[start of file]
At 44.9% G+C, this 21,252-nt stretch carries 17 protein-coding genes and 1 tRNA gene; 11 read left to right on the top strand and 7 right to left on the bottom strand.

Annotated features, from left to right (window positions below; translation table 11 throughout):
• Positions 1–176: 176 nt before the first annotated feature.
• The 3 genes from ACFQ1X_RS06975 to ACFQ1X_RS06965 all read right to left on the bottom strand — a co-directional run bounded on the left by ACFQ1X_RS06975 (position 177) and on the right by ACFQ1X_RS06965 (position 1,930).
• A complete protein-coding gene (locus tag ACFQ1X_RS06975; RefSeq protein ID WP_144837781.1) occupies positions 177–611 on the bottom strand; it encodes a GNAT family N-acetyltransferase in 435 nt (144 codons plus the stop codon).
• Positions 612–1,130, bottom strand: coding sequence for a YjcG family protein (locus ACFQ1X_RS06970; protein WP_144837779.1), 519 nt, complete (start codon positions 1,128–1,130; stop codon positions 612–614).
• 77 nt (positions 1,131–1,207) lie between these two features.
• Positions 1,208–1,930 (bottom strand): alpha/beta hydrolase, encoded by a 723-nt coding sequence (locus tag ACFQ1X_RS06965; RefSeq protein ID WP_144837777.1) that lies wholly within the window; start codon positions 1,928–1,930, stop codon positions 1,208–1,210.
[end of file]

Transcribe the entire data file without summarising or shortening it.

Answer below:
At 44.9% G+C, this 21,252-nt stretch carries 17 protein-coding genes and 1 tRNA gene; 11 read left to right on the top strand and 7 right to left on the bottom strand.

Annotated features, from left to right (window positions below; translation table 11 throughout):
• Positions 1–176: 176 nt before the first annotated feature.
• The 3 genes from ACFQ1X_RS06975 to ACFQ1X_RS06965 all read right to left on the bottom strand — a co-directional run bounded on the left by ACFQ1X_RS06975 (position 177) and on the right by ACFQ1X_RS06965 (position 1,930).
• A complete protein-coding gene (locus tag ACFQ1X_RS06975; RefSeq protein ID WP_144837781.1) occupies positions 177–611 on the bottom strand; it encodes a GNAT family N-acetyltransferase in 435 nt (144 codons plus the stop codon).
• Positions 612–1,130, bottom strand: coding sequence for a YjcG family protein (locus ACFQ1X_RS06970; protein WP_144837779.1), 519 nt, complete (start codon positions 1,128–1,130; stop codon positions 612–614).
• 77 nt (positions 1,131–1,207) lie between these two features.
• Positions 1,208–1,930 (bottom strand): alpha/beta hydrolase, encoded by a 723-nt coding sequence (locus tag ACFQ1X_RS06965; RefSeq protein ID WP_144837777.1) that lies wholly within the window; start codon positions 1,928–1,930, stop codon positions 1,208–1,210.